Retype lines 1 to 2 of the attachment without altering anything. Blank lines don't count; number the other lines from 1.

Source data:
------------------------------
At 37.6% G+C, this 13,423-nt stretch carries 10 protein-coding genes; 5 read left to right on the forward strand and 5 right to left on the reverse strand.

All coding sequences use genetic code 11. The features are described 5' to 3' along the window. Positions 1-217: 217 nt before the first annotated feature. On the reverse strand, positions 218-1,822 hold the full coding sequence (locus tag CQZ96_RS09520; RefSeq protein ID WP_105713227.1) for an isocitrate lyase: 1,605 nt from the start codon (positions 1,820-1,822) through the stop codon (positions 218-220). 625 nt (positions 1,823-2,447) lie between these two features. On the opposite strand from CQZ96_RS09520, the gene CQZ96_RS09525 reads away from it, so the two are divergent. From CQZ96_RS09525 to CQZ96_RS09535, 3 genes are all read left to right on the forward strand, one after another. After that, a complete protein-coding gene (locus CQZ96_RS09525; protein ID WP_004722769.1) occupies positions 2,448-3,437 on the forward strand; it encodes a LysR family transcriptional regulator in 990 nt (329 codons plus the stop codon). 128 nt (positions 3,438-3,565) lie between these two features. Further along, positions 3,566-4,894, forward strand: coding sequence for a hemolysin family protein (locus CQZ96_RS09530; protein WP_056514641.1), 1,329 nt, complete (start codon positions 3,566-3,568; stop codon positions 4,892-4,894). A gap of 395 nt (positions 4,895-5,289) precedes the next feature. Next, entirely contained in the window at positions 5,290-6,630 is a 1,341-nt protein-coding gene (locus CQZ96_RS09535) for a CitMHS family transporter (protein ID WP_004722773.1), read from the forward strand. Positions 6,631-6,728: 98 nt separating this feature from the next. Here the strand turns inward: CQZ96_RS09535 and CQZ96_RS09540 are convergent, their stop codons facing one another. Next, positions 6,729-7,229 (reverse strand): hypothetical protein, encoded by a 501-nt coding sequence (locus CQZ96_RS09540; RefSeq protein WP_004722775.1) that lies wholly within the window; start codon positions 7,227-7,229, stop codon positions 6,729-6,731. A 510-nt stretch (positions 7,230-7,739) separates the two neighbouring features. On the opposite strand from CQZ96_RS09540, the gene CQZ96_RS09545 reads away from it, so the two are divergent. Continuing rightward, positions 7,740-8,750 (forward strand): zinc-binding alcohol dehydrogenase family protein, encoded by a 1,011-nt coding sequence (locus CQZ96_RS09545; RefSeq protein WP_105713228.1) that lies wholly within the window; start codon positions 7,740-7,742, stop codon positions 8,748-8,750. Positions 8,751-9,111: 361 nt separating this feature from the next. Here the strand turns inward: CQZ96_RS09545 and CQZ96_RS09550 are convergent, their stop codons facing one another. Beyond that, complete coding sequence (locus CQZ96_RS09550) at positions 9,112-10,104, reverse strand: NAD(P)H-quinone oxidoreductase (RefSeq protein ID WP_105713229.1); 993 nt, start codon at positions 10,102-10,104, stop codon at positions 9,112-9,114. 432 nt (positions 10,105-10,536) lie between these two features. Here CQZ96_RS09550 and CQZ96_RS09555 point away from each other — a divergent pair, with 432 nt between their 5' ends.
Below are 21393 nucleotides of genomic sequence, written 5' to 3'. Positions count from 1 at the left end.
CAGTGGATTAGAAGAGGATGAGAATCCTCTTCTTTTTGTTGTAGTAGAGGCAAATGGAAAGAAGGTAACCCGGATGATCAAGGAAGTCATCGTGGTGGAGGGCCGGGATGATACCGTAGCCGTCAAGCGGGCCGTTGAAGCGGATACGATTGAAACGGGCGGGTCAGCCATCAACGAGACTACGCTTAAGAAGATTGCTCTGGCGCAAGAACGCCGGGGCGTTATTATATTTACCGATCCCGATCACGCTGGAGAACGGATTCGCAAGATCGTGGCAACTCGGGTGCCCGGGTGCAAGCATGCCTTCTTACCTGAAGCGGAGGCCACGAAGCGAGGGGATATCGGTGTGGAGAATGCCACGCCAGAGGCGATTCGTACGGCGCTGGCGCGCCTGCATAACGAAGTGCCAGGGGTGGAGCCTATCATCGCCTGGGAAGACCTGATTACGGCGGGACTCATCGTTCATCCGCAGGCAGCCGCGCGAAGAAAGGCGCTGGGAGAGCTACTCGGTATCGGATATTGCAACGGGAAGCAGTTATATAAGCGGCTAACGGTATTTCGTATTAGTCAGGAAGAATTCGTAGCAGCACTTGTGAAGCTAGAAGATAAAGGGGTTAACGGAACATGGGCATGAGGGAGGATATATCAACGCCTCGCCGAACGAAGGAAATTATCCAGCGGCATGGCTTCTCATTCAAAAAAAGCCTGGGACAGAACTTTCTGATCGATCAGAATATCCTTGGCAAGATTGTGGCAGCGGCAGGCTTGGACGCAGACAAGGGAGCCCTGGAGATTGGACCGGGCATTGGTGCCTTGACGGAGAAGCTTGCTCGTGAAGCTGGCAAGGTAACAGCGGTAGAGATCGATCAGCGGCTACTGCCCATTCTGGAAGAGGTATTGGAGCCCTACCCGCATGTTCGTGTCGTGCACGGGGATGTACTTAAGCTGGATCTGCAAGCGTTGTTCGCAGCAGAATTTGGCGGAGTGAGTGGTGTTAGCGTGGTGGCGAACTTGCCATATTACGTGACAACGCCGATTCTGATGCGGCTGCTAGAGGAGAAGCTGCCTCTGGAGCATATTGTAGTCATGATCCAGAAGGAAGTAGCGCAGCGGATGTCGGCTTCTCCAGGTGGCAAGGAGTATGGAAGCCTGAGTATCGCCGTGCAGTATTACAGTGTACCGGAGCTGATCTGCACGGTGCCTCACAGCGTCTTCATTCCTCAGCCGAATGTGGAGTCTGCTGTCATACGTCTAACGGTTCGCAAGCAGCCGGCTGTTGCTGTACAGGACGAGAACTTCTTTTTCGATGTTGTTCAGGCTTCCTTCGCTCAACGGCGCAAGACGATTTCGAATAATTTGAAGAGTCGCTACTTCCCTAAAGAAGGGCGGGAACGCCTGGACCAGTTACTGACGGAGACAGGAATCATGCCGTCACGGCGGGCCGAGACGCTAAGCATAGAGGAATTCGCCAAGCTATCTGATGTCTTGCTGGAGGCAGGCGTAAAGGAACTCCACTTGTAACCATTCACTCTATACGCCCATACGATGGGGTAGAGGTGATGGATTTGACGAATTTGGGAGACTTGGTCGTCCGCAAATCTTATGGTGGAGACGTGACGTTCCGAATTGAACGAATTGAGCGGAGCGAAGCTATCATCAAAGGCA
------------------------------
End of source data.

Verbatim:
At 37.6% G+C, this 13,423-nt stretch carries 10 protein-coding genes; 5 read left to right on the forward strand and 5 right to left on the reverse strand.

All coding sequences use genetic code 11. The features are described 5' to 3' along the window. Positions 1-217: 217 nt before the first annotated feature. On the reverse strand, positions 218-1,822 hold the full coding sequence (locus tag CQZ96_RS09520; RefSeq protein ID WP_105713227.1) for an isocitrate lyase: 1,605 nt from the start codon (positions 1,820-1,822) through the stop codon (positions 218-220). 625 nt (positions 1,823-2,447) lie between these two features. On the opposite strand from CQZ96_RS09520, the gene CQZ96_RS09525 reads away from it, so the two are divergent. From CQZ96_RS09525 to CQZ96_RS09535, 3 genes are all read left to right on the forward strand, one after another. After that, a complete protein-coding gene (locus CQZ96_RS09525; protein ID WP_004722769.1) occupies positions 2,448-3,437 on the forward strand; it encodes a LysR family transcriptional regulator in 990 nt (329 codons plus the stop codon). 128 nt (positions 3,438-3,565) lie between these two features. Further along, positions 3,566-4,894, forward strand: coding sequence for a hemolysin family protein (locus CQZ96_RS09530; protein WP_056514641.1), 1,329 nt, complete (start codon positions 3,566-3,568; stop codon positions 4,892-4,894). A gap of 395 nt (positions 4,895-5,289) precedes the next feature. Next, entirely contained in the window at positions 5,290-6,630 is a 1,341-nt protein-coding gene (locus CQZ96_RS09535) for a CitMHS family transporter (protein ID WP_004722773.1), read from the forward strand. Positions 6,631-6,728: 98 nt separating this feature from the next. Here the strand turns inward: CQZ96_RS09535 and CQZ96_RS09540 are convergent, their stop codons facing one another. Next, positions 6,729-7,229 (reverse strand): hypothetical protein, encoded by a 501-nt coding sequence (locus CQZ96_RS09540; RefSeq protein WP_004722775.1) that lies wholly within the window; start codon positions 7,227-7,229, stop codon positions 6,729-6,731. A 510-nt stretch (positions 7,230-7,739) separates the two neighbouring features. On the opposite strand from CQZ96_RS09540, the gene CQZ96_RS09545 reads away from it, so the two are divergent. Continuing rightward, positions 7,740-8,750 (forward strand): zinc-binding alcohol dehydrogenase family protein, encoded by a 1,011-nt coding sequence (locus CQZ96_RS09545; RefSeq protein WP_105713228.1) that lies wholly within the window; start codon positions 7,740-7,742, stop codon positions 8,748-8,750. Positions 8,751-9,111: 361 nt separating this feature from the next. Here the strand turns inward: CQZ96_RS09545 and CQZ96_RS09550 are convergent, their stop codons facing one another. Beyond that, complete coding sequence (locus CQZ96_RS09550) at positions 9,112-10,104, reverse strand: NAD(P)H-quinone oxidoreductase (RefSeq protein ID WP_105713229.1); 993 nt, start codon at positions 10,102-10,104, stop codon at positions 9,112-9,114. 432 nt (positions 10,105-10,536) lie between these two features. Here CQZ96_RS09550 and CQZ96_RS09555 point away from each other — a divergent pair, with 432 nt between their 5' ends.